Plastic Surgery Research Council

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What is the Difference Between Sagittal with Metopic and Isolated Sagittal Craniosynotosis? A Whole Brain Intrinsic Connectivity and Diffusion Tensor Imaging Study
Raysa Cabrejo, BA1, Cheryl Lacadie, B.S.1, Carolyn Chuang, MD, MHS1, Jenny Yang, MD, MHS1, Alexander Sun, BS1, Eric Brooks, MD, MHS1, Joel Beckett, MD, MHS1, Kyle Gabrick, MD1, Derek Steinbacher, DMD, MD1, Michael Alperovich, MD, MSc1, Kevin Pelphrey, PhD2, Todd Constable, PhD1, John Persing, MD1.
1Yale School of Medicine, New Haven, CT, USA, 2George Washington University, Washington, DC, USA.

Purpose:
The purpose of this study is to understand the neurological differences between patients born with combined sagittal and metopic craniosynostosis (SMc) and isolated sagittal craniosynostosis (ISc).
Methods:
The authors collected diffusion tensor imaging (DTI) and resting-state functional connectivity MRI (fMRI) data in eight infant patients: four in the SMc group (5.1±1 months of age) and four in the ISc group (4.6±0.9 months of age). Resting state fMRI and DTI data were acquired using a 3-T Siemens Trio MRI system (Erlangen, Germany) while the infant patients slept without sedation. fMRI data was corrected for movement using SPM (University College London, UK), underwent cerebrospinal fluid and white matter signal regression and further analyzed with BioImageSuite (Yale University, USA). For the DTI data, three diffusions run were averaged, processed utilizing FMRIB Software Library (Oxford University, UK), and analyzed statistically using BioImageSuite (Yale University, USA).
Results:
fMR and DTI data for SMc demonstrated that there was statistically significant increased connectivity in the right Broadmann Area (BA) 9 corresponding to the dorsolateral prefrontal cortex (DLPFC). Decreased connectivity in the right BA 31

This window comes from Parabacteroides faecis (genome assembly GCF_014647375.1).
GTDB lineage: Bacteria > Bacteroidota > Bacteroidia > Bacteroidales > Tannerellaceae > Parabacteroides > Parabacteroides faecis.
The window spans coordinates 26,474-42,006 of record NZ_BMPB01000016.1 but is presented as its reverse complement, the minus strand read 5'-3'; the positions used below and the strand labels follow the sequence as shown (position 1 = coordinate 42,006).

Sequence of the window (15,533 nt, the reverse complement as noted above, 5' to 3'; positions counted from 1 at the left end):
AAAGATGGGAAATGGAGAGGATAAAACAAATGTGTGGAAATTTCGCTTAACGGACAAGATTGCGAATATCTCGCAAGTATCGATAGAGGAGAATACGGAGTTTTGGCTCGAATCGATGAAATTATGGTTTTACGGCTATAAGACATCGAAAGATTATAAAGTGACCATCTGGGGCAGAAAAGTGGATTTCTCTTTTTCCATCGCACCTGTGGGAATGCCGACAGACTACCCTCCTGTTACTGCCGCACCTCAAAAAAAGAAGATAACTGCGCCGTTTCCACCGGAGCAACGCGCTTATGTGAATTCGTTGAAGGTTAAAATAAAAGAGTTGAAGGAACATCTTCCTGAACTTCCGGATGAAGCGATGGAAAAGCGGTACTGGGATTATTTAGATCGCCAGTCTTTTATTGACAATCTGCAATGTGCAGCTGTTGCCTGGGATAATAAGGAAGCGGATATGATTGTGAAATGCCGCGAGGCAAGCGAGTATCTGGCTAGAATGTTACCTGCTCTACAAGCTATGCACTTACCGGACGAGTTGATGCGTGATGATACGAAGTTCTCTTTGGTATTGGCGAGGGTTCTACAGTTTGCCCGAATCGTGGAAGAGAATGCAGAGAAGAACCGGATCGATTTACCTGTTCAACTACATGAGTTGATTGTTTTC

and BA 23 corresponding to the posterior cingulate cortex (PCC) (p<0.001) was also noted. Analysis of the DTI revealed increased fractional anisotropy in the SMc group in the cingulum compared to the ISc group (p<0.05).
Conclusion:
“Functional brain connectivity” or the association of timing of similar activation of areas of the brain, is studied utilizing fMRI, as it measures differences in blood oxygenation throughout the brain. Lower connectivity, where there is less simultaneous oxygen utilization of the region, and higher connectivity where there is increased oxygenation. The SMc had decreased connectivity in the DLPFC, an area important in executive function such as working memory and abstract reasoning.1 The SMc also had increased connectivity in the in the posterior cingulate cortex, an area associated with attention deficit hyperactivity disorder.2 White matter microstructure is studied using a measurement of anisotropy of water molecules throughout the brain using DTI. “Anisotropy” measures the bidirectional resistance of water molecules in the cerebral white matter. Anisotropy increases in the normally developing brain due to the increase myelination, reduction in brain water, and the compactness of fiber tract.3 The DTI analysis demonstrated an increased in fractional anisotropy in SMc group in the cingulum, nerve tracts projecting from the cingulate cortex to connect the limbic system involved with emotions and learning. In SMc vs ISc, increase in connectivity of the PCC correlates with an increase in maturation of the
cingulum. The SMc increase in maturation could be leading to a difference in processing attention or emotions within the two groups.
1.
Pochon, J.-B. et al. The Role of Dorsolateral Prefrontal Cortex in the Preparation of Forthcoming Actions: an fMRI Study. Cereb. Cortex 11, 260–266 (2001).
2.
Tomasi, D. & Volkow, N. D. Abnormal Functional Connectivity in Children with Attention-Deficit/Hyperactivity Disorder. Biol. Psychiatry 71, 443–450 (2012).
3.
Mukherjee, P. et al. Normal Brain Maturation during Childhood: Developmental Trends Characterized with Diffusion-Tensor MR Imaging. Radiology 221, 349–358 (2001).


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